Water  
comments_image Comments

Maude Barlow: On World Water Day We Should Be Finding Ways to Make Water a Means of Peace, Not Conflict

Maude Barlow: "Water can teach us how to live in harmony with one another and more lightly on this earth if we have eyes to see and ears to hear."
 
 
Share
 
 
 
 

When the international community commemorates World Water Day, perhaps it should ponder the words of U.N. Secretary-General Ban Ki-moon, who once remarked he does not expect people the world over to stop what they are doing and observe a moment of silence, come Mar. 22.

"But maybe they should," he added, considering the fact that every 20 seconds, a child dies from diseases associated with lack of clean water.

"That adds up to an unconscionable 1.5 million young lives cut short each year," said Ban.

By 2025, 1.8 billion people will be living in countries or regions with absolute water scarcity, and two-thirds of the world population could be living under stress conditions, according to U.N. Water, a coalition comprising representatives of 24 U.N. organisations.

Currently, about 70 percent of the world's fresh water is used for irrigation, 22 percent for industry and about eight percent for domestic use.

The U.N. children's agency UNICEF points out that over 884 million people worldwide do not have access to safe water, while 2.6 billion have no access to adequate sanitation in a growing world population of over six billion people.

Maude Barlow, co-founder of the Blue Planet Project, which campaigns for the universal right to water, told IPS that while demand is fast outstripping supply, "We must come together this World Water Day to commit to a new relationship with water."

Asked how, she said: "By conserving it, restoring watersheds, protecting source water from pollution - which must be viewed as a criminal act - and sharing it more equitably for all humans, the future and for other species as well."

Anders Berntell, executive director of the Stockholm International Water Institute (SIWI), warns about the potential dangers of the world undergoing rapid urbanisation.

"People, ideas and commodities are intensively mobilising from peripheries to economic centres, where architectural wonders tower over skylines while slums continue to grow in their shadows," he said.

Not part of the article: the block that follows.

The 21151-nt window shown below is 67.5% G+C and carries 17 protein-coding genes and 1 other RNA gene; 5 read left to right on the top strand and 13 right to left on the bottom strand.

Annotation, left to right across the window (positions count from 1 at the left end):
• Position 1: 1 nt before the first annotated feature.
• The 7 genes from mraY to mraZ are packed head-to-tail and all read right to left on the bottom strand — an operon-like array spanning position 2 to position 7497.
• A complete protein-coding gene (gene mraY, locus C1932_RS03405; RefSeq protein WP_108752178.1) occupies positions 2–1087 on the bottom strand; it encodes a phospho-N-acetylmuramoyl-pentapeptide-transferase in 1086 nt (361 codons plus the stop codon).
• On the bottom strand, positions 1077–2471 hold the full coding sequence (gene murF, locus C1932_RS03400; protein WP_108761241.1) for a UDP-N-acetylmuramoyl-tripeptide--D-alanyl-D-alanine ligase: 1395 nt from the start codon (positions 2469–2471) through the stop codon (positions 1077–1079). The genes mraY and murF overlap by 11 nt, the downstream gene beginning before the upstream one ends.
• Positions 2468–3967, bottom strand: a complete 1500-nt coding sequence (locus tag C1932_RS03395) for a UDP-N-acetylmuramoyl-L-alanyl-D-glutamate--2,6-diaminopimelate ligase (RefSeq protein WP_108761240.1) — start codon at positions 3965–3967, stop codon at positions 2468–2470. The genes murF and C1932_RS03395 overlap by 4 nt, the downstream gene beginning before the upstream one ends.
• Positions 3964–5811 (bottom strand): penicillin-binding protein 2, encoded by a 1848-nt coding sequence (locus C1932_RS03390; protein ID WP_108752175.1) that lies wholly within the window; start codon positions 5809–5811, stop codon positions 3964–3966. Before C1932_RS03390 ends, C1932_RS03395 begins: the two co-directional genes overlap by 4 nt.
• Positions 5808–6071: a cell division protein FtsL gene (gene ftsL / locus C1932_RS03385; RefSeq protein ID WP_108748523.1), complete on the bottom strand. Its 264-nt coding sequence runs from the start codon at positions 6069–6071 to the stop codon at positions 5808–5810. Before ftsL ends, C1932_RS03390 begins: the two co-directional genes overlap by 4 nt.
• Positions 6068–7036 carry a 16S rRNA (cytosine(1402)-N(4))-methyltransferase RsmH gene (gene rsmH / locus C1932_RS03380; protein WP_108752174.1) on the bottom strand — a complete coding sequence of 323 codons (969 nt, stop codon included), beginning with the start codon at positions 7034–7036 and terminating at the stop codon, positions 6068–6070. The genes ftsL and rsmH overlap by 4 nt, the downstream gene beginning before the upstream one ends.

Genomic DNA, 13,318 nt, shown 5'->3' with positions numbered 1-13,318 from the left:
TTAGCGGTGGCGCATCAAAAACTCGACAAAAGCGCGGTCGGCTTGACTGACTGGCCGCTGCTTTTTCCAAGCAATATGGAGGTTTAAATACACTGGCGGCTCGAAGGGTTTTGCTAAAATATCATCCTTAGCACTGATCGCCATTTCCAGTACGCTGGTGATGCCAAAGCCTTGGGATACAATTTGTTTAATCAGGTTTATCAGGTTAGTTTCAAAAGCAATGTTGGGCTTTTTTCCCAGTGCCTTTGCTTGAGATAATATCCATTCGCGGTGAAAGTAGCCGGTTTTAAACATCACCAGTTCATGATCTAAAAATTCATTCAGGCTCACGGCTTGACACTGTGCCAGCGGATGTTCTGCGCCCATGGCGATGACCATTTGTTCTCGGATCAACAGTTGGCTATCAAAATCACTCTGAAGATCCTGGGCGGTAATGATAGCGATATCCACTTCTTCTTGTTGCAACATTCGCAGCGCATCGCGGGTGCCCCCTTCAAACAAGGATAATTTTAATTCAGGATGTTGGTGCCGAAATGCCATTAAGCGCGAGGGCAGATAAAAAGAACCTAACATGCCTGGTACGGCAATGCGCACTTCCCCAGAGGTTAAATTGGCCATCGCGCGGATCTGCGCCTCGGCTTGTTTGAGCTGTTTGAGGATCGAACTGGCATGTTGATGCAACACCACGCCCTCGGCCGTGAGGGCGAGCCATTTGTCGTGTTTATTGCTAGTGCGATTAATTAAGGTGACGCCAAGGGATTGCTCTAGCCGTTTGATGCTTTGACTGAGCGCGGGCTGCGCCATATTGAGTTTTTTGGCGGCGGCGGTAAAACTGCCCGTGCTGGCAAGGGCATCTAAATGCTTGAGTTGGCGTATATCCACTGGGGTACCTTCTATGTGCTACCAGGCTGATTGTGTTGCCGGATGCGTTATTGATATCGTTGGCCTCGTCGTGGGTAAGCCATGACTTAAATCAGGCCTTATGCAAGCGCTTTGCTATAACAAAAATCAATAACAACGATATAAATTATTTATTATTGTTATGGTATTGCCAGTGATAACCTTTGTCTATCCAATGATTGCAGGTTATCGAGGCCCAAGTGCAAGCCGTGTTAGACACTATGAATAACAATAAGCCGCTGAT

By 2050, he predicts, more people will live in cities than the number of people living in the entire world today.

The theme of this year's annual World Water Week in the Swedish capital of Stockholm, scheduled to take place Aug. 21-27, will be "Responding to Global Changes: Water in an Urbanising World."

Berntell said improved urban planning of water use and re- use can contribute significantly to reducing social and economic tensions within, between and around cities, in an increasingly variable water future.

In a statement released Friday, the Washington-based WASH Advocacy Initiative praised legislation introduced in the U.S. Senate Thursday that would put the United States in the lead in responding to the worldwide safe drinking water and sanitation crisis. The 'Senator Paul Simon Water for the World Act of 2011' would commit the United States to extending safe, affordable and sustainable supplies of drinking water and sanitation to 100 million people within six years, it said.

"This major bipartisan initiative would put the United States at the forefront of addressing the Millennium Development Goals (MDGs) for drinking water and sanitation", according to the statement.

Barlow told IPS the major cause of the present water crisis is that "modern humans see water as a great big resource for our pleasure, convenience and profit and not as the essential element of a living ecosystem that gives us all life."

"So we pollute it. We dump an amount of industrial and human waste into the watersheds every year equivalent to the combined weight of all humanity, pump water from watersheds and rivers into mega cities where, if they are anywhere near the ocean, it is then dumped as waste - a major cause of rising oceans," she said.

Additionally, "We grow crops with flood irrigation in deserts; poison it with mining, nuclear, fracking and tar sands production, and let it drain away from ancient rusting pipes because we have 'run out of money' for public infrastructure," said Barlow, a former U.N. Senior Adviser on Water.

Asked what role the United Nations should play in resolving the ongoing crisis, she said the world body has already started with the recognition of water and sanitation as a human right, which means that every government must now come up with a plan of action based on the 'Obligation to Protect, Respect, and Fulfill' this right.

And now the United Nations must turn its attention to water conservation and watershed restoration, and to finding ways to make water a means of peace, not conflict, she noted.

"We need to declare water to be a common heritage, a public trust and a public service, and we need to support the government of Bolivia in its new move to declare that water must be protected as a public right and not allowed to be delivered on a for profit basis by the private sector," Barlow said.

Simply put, she said: "We need water for life. Water can teach us how to live in harmony with one another and more lightly on this earth if we have eyes to see and ears to hear."

 
See more stories tagged with: